Explore the ancient language of the Tipitaka and Theravāda commentaries
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Re: Lineage

Post by paul »

Lineage is not factor to be considered in Theravada, where the responsibility is on the individual:

"Therefore, did we say, Kalamas, what was said thus, 'Come Kalamas. Do not go upon what has been acquired by repeated hearing; nor upon tradition; nor upon rumor; nor upon what is in a scripture; nor upon surmise; nor upon an axiom; nor upon specious reasoning; nor upon a bias toward a notion that has been pondered over; nor upon another's seeming ability; nor upon the consideration, "The monk is our teacher." Kalamas, when you yourselves know: "These things are bad; these things are blamable; these things are censured by the wise; undertaken and observed, these things lead to harm and ill," abandon them.'"---AN 3. 65
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Re: Lineage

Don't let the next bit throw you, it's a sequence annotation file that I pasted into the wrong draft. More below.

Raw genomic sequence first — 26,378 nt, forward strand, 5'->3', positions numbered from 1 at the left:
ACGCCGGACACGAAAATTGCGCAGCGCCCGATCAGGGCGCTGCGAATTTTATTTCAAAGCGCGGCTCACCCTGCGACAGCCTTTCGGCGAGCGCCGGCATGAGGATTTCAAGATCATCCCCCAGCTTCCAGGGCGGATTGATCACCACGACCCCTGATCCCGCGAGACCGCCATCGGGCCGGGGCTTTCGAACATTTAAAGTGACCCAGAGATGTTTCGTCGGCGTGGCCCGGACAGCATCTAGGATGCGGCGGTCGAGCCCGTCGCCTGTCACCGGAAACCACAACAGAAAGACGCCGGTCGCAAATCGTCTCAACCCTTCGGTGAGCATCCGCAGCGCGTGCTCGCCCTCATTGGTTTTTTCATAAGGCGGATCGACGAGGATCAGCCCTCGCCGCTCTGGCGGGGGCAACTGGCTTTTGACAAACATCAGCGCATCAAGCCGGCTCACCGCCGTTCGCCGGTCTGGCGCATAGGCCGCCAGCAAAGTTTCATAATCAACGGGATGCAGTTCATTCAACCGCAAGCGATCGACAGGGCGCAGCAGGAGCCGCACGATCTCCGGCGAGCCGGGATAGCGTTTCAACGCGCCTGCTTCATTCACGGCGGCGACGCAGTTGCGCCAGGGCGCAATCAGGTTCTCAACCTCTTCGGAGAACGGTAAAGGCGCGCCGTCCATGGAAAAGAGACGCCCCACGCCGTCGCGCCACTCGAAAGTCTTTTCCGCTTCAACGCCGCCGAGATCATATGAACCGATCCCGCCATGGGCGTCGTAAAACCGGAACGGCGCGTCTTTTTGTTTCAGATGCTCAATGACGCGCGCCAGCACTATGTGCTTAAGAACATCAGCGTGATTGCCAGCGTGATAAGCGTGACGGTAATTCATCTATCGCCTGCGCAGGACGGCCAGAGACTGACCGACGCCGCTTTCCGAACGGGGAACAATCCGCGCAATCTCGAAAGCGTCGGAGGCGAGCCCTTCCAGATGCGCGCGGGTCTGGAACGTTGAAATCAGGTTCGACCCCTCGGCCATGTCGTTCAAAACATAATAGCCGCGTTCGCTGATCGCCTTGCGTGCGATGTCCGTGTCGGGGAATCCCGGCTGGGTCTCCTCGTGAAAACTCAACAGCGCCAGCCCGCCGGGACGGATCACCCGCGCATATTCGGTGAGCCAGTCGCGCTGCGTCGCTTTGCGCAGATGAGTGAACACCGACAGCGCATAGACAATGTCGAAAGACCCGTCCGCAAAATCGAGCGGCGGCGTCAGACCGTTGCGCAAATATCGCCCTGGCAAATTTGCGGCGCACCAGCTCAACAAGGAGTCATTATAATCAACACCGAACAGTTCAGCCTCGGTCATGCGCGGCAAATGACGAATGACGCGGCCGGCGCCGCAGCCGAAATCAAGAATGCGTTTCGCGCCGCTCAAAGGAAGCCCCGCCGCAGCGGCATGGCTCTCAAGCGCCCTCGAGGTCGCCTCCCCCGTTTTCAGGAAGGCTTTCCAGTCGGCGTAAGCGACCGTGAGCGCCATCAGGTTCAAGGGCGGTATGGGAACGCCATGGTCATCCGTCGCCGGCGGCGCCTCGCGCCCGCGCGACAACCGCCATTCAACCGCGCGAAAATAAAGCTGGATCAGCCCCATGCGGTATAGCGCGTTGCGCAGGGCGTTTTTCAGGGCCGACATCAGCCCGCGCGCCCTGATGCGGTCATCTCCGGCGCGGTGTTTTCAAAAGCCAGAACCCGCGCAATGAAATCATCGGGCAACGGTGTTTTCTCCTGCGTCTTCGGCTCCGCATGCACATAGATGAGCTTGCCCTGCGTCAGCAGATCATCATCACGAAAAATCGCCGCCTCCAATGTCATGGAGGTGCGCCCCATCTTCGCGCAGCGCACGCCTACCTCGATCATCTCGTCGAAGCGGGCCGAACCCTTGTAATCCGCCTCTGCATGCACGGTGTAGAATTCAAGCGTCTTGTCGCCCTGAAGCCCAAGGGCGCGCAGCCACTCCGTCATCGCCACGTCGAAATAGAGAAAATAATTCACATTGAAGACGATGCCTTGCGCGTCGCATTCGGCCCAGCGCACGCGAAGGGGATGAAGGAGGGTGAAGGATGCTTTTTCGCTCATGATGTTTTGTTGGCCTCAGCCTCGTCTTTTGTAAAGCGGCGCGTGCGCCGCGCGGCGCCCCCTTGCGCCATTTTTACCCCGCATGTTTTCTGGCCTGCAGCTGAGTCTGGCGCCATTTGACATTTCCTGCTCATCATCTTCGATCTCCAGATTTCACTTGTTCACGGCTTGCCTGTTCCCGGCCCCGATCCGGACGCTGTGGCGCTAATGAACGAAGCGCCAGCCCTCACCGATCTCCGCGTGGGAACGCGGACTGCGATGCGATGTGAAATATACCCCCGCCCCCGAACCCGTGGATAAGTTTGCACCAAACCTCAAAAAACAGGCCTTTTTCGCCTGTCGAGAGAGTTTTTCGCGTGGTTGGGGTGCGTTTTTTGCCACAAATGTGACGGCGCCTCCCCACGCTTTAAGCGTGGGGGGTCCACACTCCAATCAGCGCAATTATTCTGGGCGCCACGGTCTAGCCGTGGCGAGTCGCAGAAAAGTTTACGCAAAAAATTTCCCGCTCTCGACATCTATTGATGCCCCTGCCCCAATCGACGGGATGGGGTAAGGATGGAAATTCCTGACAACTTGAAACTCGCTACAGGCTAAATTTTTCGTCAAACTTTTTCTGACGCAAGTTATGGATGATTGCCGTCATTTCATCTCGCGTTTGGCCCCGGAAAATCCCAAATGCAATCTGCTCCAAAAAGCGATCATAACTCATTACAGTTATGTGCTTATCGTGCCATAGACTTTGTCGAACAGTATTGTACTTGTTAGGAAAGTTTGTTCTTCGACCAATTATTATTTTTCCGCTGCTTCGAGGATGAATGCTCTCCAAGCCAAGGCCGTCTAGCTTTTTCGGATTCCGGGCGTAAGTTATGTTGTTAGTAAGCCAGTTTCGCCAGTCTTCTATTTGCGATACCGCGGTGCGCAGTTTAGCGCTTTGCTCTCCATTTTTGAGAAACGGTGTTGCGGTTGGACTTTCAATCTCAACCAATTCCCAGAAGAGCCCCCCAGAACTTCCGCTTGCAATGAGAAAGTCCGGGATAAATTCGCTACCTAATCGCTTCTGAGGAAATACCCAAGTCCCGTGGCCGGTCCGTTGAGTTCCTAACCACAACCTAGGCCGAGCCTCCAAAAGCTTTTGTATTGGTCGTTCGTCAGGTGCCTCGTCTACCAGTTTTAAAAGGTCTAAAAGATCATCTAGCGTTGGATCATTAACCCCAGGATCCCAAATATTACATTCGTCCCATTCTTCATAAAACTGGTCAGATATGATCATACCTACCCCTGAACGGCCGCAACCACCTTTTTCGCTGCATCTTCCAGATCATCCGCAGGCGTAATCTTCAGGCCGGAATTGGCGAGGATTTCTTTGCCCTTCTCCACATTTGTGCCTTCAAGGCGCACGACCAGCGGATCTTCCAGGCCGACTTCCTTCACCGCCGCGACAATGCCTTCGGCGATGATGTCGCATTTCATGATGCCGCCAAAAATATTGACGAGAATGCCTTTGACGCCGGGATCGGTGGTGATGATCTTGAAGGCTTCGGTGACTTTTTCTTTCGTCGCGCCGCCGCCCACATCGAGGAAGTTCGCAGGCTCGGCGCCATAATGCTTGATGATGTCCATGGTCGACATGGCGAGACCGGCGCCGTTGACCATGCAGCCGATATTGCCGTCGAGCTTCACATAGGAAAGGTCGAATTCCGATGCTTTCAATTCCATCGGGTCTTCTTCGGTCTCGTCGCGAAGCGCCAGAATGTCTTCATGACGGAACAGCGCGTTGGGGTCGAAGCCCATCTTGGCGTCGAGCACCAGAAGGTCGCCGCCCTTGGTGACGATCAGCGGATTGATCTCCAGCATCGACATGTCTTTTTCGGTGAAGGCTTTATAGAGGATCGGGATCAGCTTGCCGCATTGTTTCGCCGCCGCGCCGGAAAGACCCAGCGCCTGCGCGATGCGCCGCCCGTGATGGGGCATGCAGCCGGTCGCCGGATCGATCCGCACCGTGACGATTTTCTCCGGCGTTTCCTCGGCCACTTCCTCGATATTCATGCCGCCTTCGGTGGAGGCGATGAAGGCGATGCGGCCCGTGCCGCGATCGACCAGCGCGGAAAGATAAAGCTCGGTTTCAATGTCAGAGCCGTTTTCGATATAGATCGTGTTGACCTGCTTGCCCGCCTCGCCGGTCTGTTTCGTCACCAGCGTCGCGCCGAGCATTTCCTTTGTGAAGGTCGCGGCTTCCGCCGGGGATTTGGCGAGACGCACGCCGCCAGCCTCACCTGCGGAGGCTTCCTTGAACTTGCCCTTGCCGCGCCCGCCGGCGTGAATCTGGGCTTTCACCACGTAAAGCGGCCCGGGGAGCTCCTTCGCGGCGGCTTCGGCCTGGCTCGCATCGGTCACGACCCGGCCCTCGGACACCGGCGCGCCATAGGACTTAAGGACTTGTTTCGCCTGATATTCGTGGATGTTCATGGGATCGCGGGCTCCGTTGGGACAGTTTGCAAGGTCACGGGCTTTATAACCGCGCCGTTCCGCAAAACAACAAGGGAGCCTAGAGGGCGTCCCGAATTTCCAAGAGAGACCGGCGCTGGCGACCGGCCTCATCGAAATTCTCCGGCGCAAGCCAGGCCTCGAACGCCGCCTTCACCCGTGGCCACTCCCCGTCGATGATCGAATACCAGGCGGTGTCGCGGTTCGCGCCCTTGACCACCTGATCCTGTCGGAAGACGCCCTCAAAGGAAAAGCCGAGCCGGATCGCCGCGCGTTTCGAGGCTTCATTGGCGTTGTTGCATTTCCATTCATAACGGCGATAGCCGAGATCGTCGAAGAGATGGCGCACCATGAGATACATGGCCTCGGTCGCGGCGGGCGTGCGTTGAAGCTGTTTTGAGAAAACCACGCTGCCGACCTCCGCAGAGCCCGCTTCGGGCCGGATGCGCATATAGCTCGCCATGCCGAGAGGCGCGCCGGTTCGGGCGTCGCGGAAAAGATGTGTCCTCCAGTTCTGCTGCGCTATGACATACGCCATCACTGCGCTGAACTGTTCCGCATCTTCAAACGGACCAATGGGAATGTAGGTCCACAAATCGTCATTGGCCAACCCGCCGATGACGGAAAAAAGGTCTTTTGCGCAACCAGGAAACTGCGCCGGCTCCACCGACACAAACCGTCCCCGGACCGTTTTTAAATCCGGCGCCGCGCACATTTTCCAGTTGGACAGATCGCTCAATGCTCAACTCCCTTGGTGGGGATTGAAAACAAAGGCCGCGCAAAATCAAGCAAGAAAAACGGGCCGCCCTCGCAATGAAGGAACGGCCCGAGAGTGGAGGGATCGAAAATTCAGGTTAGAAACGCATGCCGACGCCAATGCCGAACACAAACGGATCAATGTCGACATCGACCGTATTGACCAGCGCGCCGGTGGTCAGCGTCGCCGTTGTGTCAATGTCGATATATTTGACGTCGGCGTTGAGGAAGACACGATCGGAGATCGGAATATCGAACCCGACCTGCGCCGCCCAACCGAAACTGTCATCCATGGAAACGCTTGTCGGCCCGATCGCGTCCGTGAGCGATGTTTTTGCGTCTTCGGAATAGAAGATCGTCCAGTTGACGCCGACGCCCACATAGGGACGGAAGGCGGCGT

Post by Dhammanando »

aag wrote: Sun Feb 17, 2019 4:46 pm Regarding: "Usually they're just called "the seven Buddhas of this auspicious aeon" or something of that sort."

Are the seven Buddhas ever sort of collectively referred to as a set with a certain term? Like perhaps a one-word term to refer to the set of seven Buddhas?
I don't know. The Apadāna Commentary says:
“Among these [four types of aeon], that in which just one Buddha arises is called a sārakappa; that in which two or three Buddhas arise is called a varakappa; that in which four Buddhas arise is called a maṇḍakappa; that in which five Buddhas arise is called a bhaddakappa.
(Ap-a 541)
Now there may be some term that means “the designated number of Buddhas for the type of aeon in question” or “the Buddhas belonging to the aeon in question”, but if there is I don’t know what it is.
Svākkhātaṃ brahmacariyaṃ, sandiṭṭhikam’akālikaṃ,
Yattha amoghā pabbajjā, appamattassa sikkhato.

“The holy life is well proclaimed,
directly visible, immediate,
Where not in vain is the going forth
of one who trains heedfully.”
— Sela Sutta
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